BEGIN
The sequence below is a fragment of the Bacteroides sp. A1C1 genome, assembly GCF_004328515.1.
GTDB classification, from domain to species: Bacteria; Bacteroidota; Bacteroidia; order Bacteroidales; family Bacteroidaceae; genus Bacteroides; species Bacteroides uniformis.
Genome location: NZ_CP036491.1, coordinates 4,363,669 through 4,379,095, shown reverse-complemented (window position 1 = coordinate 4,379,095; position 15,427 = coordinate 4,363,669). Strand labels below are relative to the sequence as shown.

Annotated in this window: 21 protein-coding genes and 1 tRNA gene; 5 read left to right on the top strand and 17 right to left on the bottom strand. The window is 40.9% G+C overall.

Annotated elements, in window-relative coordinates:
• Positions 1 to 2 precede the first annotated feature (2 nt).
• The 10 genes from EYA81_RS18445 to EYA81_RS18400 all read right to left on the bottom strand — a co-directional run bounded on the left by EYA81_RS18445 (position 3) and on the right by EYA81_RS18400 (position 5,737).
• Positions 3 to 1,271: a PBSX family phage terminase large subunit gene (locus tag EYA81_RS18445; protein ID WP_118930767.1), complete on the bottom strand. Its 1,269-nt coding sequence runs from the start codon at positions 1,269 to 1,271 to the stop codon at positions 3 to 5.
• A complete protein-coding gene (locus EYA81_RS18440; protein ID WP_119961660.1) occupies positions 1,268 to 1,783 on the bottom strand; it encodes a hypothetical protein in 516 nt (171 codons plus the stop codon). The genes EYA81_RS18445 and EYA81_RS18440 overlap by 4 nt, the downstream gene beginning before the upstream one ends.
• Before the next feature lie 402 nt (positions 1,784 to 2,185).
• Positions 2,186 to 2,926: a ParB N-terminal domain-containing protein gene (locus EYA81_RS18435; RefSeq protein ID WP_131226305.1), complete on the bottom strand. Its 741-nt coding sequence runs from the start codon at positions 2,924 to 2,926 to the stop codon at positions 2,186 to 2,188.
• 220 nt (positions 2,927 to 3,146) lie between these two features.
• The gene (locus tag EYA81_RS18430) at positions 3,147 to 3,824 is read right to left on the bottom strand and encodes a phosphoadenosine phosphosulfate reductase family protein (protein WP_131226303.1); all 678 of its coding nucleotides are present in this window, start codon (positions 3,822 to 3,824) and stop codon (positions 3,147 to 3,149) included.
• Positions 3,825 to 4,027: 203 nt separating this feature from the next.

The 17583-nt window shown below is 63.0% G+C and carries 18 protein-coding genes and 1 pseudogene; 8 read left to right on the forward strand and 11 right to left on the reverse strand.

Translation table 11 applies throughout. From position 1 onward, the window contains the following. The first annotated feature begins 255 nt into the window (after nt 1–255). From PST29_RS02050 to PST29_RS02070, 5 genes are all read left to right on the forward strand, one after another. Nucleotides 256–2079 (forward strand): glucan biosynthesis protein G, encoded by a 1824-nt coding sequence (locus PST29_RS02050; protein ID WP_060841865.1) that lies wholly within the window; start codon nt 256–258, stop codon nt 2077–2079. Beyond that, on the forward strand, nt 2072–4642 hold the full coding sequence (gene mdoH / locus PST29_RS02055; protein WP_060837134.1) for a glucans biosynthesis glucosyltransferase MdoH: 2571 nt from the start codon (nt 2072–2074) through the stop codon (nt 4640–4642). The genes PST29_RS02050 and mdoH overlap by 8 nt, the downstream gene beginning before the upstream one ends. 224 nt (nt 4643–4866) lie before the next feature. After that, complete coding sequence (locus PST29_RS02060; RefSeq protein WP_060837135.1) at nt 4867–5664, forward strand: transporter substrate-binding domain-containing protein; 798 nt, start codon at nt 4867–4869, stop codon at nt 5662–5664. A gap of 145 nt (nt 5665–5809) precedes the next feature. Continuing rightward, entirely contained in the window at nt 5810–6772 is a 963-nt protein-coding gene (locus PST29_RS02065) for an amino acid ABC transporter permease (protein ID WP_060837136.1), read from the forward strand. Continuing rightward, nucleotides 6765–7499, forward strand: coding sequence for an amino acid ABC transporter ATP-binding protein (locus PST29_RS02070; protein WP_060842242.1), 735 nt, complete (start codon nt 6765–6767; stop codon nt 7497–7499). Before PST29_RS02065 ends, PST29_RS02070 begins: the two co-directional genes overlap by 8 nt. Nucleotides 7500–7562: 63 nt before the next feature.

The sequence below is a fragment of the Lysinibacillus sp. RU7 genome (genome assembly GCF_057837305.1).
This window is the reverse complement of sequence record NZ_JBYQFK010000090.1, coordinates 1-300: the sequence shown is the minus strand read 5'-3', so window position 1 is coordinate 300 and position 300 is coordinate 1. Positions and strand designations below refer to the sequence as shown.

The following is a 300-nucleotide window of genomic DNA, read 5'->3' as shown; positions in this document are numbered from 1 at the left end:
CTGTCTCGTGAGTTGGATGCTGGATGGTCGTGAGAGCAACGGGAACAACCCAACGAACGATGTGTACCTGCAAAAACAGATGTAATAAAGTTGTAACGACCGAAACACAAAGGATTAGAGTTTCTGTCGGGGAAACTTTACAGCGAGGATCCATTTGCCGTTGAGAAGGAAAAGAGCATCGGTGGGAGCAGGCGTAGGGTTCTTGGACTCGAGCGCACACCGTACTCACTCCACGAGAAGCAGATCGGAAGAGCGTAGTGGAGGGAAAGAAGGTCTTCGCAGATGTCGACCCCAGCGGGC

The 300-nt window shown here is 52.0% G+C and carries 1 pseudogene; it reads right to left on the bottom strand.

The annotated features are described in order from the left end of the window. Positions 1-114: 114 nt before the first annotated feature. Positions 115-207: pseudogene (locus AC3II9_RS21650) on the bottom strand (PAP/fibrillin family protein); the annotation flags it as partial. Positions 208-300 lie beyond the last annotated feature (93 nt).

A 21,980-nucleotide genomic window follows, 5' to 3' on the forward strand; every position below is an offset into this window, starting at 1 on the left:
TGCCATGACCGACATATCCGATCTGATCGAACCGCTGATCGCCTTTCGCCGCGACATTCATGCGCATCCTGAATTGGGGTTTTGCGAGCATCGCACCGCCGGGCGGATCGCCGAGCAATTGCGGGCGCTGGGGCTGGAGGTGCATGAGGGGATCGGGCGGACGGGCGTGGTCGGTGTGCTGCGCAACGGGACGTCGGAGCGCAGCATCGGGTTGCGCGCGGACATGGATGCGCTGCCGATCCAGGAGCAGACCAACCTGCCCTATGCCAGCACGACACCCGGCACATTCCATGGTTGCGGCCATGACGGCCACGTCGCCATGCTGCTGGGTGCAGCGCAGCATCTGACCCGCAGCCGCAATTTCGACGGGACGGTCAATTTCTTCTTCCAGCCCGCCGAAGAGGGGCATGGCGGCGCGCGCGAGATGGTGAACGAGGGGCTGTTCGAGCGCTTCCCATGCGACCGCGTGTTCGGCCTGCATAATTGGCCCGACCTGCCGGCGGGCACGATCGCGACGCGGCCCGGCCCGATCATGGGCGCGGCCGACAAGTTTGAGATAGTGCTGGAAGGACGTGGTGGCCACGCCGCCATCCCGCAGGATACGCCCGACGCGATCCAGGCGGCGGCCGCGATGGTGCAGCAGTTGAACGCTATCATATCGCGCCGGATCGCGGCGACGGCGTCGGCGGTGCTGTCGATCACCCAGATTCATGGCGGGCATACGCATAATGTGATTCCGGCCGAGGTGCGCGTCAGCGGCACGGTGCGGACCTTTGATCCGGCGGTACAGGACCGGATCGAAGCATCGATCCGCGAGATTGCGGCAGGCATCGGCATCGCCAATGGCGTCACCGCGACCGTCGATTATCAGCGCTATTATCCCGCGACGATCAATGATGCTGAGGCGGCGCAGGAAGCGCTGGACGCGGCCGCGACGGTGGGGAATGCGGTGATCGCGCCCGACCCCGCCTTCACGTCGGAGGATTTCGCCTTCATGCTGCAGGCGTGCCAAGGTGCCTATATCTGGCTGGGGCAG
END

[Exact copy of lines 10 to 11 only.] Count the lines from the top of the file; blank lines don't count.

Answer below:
• Before the next feature lie 402 nt (positions 1,784 to 2,185).
• Positions 2,186 to 2,926: a ParB N-terminal domain-containing protein gene (locus EYA81_RS18435; RefSeq protein ID WP_131226305.1), complete on the bottom strand. Its 741-nt coding sequence runs from the start codon at positions 2,924 to 2,926 to the stop codon at positions 2,186 to 2,188.